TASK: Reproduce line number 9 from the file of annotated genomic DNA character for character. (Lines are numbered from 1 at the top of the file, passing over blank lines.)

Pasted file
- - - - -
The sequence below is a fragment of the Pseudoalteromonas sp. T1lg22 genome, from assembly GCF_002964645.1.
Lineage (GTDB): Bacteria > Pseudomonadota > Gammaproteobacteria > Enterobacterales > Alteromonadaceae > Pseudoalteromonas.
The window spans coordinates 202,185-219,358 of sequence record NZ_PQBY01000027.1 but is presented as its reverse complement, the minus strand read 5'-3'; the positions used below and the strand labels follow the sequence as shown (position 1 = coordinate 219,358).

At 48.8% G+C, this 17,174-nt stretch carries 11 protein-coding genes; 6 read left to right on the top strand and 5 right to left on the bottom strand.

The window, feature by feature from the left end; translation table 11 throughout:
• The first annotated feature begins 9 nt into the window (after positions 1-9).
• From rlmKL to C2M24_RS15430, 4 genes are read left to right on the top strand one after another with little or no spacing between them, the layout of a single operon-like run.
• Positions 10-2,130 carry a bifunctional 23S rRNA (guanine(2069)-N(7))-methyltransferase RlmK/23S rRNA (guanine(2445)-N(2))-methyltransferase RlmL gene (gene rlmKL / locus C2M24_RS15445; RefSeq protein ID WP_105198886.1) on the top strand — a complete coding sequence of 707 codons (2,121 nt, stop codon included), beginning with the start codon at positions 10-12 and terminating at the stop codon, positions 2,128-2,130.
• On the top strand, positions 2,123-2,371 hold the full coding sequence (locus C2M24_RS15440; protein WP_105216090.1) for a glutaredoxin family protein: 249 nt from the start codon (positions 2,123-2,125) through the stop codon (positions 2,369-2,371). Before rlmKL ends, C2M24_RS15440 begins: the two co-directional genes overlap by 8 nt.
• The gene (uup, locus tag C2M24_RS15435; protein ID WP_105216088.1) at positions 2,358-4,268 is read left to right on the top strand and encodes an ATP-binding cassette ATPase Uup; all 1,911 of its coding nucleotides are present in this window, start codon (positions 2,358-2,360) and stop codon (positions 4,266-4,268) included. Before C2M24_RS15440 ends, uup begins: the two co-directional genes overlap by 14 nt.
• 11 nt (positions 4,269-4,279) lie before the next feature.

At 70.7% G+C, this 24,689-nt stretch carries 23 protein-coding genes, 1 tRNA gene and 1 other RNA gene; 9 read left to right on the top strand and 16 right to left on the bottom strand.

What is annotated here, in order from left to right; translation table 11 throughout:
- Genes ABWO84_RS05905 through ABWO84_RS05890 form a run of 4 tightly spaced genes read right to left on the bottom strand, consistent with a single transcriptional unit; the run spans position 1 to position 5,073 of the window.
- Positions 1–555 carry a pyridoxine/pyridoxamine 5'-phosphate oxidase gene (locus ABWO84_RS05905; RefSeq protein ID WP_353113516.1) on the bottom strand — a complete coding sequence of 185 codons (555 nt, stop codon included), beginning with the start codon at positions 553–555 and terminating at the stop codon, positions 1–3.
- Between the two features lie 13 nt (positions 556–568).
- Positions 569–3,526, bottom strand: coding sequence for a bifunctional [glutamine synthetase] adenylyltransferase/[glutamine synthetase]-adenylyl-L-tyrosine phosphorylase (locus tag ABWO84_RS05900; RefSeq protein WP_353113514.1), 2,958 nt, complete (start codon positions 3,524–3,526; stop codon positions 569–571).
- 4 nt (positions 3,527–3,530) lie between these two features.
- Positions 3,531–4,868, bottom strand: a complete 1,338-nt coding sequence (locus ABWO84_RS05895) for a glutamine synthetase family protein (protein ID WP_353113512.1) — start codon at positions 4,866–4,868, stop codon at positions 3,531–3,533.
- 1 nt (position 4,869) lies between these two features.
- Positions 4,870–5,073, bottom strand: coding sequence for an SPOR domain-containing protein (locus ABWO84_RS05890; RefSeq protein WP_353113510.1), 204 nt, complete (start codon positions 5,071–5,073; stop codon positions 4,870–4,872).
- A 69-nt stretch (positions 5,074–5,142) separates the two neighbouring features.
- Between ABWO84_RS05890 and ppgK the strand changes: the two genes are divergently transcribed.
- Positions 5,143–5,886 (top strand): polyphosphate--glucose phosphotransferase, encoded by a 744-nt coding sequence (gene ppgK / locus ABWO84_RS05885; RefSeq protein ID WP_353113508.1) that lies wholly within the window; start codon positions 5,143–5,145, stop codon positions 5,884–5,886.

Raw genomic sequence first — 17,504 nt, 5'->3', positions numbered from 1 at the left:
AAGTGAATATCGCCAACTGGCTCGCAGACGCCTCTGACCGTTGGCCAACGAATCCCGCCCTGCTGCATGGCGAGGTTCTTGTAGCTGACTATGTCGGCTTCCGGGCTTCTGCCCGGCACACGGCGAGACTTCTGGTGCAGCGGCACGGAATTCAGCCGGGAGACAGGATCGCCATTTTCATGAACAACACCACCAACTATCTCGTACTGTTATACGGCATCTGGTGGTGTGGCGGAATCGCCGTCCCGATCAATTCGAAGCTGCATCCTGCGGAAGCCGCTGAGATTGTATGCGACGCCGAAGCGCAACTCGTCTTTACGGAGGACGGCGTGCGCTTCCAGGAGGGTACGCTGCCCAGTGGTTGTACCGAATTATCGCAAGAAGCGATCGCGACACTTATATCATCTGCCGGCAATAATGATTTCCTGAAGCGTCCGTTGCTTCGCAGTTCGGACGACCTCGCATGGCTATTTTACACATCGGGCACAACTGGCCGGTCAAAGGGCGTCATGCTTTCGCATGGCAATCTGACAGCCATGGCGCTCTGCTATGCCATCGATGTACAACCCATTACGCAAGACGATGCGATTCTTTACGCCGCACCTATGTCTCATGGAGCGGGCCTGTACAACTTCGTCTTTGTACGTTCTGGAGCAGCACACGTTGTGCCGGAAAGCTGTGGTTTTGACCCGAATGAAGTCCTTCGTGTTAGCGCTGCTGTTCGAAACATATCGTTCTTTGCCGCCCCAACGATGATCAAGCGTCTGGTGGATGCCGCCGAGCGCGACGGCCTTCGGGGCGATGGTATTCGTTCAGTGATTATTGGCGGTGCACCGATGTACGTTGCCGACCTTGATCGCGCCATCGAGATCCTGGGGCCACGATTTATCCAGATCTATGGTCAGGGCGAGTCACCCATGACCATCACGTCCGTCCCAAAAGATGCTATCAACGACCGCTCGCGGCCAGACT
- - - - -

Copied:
• On the top strand, positions 2,123-2,371 hold the full coding sequence (locus C2M24_RS15440; protein WP_105216090.1) for a glutaredoxin family protein: 249 nt from the start codon (positions 2,123-2,125) through the stop codon (positions 2,369-2,371). Before rlmKL ends, C2M24_RS15440 begins: the two co-directional genes overlap by 8 nt.